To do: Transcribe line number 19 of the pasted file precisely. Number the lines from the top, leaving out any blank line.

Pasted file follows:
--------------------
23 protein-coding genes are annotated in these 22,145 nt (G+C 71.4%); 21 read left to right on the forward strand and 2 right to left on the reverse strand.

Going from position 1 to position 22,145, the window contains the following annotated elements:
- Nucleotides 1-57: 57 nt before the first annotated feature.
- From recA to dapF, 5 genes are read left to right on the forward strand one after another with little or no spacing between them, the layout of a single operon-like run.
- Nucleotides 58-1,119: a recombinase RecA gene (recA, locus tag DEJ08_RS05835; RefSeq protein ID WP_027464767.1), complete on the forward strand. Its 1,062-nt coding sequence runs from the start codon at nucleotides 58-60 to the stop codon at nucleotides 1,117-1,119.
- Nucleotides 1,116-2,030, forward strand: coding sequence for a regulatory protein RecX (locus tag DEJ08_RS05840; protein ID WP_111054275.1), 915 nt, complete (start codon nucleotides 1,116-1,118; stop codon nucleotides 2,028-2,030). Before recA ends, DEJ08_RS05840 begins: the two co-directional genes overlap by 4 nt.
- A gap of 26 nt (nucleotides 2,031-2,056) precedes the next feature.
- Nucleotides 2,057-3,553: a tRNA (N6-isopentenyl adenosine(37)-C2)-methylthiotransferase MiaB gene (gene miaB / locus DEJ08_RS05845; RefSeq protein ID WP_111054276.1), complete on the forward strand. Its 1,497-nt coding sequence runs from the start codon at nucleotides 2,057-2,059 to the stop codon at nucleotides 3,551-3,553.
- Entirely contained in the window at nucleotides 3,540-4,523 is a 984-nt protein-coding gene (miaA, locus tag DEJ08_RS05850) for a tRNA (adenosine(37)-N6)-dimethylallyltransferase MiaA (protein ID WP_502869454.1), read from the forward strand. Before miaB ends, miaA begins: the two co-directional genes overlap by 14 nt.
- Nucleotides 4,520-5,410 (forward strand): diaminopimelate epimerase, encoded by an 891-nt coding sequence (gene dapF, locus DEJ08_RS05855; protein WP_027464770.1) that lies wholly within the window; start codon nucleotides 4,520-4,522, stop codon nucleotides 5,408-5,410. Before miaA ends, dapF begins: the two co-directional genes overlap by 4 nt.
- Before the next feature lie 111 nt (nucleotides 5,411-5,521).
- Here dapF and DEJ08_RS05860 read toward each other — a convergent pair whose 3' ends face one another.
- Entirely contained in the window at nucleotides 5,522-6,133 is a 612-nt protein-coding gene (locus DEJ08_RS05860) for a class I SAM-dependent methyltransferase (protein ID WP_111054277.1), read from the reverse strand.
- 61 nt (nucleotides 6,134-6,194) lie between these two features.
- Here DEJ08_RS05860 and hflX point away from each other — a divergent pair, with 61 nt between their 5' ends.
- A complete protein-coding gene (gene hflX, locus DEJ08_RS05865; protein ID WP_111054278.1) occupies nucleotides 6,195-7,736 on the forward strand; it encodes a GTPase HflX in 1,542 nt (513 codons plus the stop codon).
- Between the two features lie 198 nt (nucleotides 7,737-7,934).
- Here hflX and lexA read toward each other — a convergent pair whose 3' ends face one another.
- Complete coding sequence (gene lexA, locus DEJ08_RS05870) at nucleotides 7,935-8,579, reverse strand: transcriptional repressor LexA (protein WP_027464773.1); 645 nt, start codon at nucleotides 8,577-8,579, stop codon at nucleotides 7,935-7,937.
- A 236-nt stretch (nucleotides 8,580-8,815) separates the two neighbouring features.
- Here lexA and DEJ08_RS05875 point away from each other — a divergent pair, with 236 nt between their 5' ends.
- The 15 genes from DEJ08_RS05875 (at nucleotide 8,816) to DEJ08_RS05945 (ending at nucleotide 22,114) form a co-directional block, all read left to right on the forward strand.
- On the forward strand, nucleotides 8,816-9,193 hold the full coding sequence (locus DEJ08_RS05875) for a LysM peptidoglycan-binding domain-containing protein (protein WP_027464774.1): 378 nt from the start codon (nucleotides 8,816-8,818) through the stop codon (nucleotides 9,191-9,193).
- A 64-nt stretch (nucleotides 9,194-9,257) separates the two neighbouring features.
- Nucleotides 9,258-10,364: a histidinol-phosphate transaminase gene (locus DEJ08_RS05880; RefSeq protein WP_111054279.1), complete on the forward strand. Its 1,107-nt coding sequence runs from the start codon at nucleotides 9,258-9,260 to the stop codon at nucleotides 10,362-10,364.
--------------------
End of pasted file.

- Complete coding sequence (gene lexA, locus DEJ08_RS05870) at nucleotides 7,935-8,579, reverse strand: transcriptional repressor LexA (protein WP_027464773.1); 645 nt, start codon at nucleotides 8,577-8,579, stop codon at nucleotides 7,935-7,937.